Small-group Bible studies can be a catalyst for significant life change. Interacting with others around a common theme offers participants opportunities to share experiences and learn from each other. And given the right environment, group members can find a safe place to discuss meaningful issues and open up on a more personal level.

One key to small-group effectiveness is a well-prepared leader. Here are some tips for leading your own effective small-group study:

1. Select your materials wisely.

There are a plethora of resources readily available on Bible study, women’s and men’s topics, marriage enrichment, and parenting. Begin by asking for recommendations from a trusted source like your pastoral staff or another mature Christian.

The optimal length of a small-group class is around six weeks, with each session lasting 60 to 90 minutes. A six-week class keeps the material fresh and is short enough for people to make the commitment to attend.

If you’re considering a marriage enrichment study, we recommend The Art of Marriage Connect™ series. An ideal starting point in the Connect series is Improving Communication in Your Marriage.

If you will be using digital media in your study, make sure the resource’s delivery technology works well with your equipment.

2. Carefully choose the time, location, and backup facilitators.

Sunday morning at church fits most people’s schedules. And childcare and classroom space are often readily available. However, if you want to foster greater connection and authenticity between participants, meeting in homes is the way to go. If you do choose this option, consider how you will handle childcare, a very important issue for parents.

Ahead of the study, choose another couple to facilitate the weekly meeting in the event you are absent. Consistency is key to an effective small-group study. Changing dates and times or missing meetings because facilitators aren’t there is a sure way to encourage dwindling attendance. Consistency improves impact.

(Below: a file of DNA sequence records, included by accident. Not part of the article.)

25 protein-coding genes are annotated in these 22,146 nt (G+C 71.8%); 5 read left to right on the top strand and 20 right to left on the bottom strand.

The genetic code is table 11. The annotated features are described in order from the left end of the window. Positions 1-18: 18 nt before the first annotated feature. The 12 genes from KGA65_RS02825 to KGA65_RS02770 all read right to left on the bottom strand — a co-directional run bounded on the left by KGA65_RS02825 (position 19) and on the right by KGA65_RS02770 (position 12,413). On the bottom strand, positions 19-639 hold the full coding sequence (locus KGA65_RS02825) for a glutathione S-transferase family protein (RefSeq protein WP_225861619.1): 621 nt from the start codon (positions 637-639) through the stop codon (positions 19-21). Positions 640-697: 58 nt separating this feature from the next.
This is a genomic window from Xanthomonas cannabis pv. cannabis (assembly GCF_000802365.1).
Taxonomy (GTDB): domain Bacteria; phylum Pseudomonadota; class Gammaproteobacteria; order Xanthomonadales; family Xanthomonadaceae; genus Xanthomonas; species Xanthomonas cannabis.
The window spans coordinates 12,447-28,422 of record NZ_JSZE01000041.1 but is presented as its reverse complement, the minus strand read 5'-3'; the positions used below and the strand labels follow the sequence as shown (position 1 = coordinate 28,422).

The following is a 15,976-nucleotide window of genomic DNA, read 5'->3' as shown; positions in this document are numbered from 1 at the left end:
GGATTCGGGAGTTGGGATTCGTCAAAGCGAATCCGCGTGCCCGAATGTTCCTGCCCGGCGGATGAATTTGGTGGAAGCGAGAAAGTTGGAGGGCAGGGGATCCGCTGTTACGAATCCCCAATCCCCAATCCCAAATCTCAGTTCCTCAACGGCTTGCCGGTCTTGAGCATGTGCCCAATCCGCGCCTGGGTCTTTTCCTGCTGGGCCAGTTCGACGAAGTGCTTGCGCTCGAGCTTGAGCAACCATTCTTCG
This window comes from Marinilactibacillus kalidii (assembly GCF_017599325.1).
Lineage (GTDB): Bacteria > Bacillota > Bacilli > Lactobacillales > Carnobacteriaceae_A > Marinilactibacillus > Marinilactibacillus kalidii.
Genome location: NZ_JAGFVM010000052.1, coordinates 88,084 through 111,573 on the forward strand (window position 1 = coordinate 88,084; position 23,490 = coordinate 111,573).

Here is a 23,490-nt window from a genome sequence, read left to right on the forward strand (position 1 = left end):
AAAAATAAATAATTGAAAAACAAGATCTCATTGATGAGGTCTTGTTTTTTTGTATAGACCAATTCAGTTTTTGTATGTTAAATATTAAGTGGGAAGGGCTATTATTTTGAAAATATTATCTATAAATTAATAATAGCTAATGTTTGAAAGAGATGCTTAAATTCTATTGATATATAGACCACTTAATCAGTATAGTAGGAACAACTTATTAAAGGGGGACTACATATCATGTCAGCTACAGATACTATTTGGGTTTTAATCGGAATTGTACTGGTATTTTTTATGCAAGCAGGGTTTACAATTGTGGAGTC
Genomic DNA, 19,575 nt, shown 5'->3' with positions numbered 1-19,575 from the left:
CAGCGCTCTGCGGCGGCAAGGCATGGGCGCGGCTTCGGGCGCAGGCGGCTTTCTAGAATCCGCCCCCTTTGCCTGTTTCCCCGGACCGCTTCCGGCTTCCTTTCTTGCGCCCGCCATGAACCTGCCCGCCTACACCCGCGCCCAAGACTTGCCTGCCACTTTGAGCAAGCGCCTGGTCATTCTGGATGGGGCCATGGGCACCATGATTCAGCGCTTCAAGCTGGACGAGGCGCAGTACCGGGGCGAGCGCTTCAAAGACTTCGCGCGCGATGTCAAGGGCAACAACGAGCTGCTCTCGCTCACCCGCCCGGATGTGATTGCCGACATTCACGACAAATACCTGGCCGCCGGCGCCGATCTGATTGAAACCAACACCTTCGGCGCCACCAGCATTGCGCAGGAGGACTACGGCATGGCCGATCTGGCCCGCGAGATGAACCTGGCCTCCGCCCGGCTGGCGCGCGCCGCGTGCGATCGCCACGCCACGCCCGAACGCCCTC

3. Promote the group study.

Different channels and methods catch different people’s attention. So promote the group study as many ways as possible. Facebook, Instagram, email and text messages, church bulletins, church foyer table, posters, word of mouth, pulpit announcements—use all channels available to you.

A personal invitation is the most effective way, by far, to recruit participants to a group study. We recommend starting your promotion three weeks to a month before your group study begins.

Consider visiting the resource publisher’s website to check for any downloadable promotion materials. An attractive flyer or online page with a signup link or information is a great tool. Be sure to include the group study’s description, duration, meeting day and time, location, the facilitator’s contact information, and how to sign up.

4. Communicate!

Once you have your participants, create a group roster of names, emails, and phone numbers. Send weekly encouragements and reminders of topics discussed, homework, the snack schedule, or articles participants will find interesting.

But don’t limit interaction with members to just the current study and schedule. Develop relationships by getting together for activities outside the regularly scheduled group study.

After the study is over, keep up with members’ contact info for when you offer other group studies or connecting opportunities. It’s as much about building relationships as it is about the study.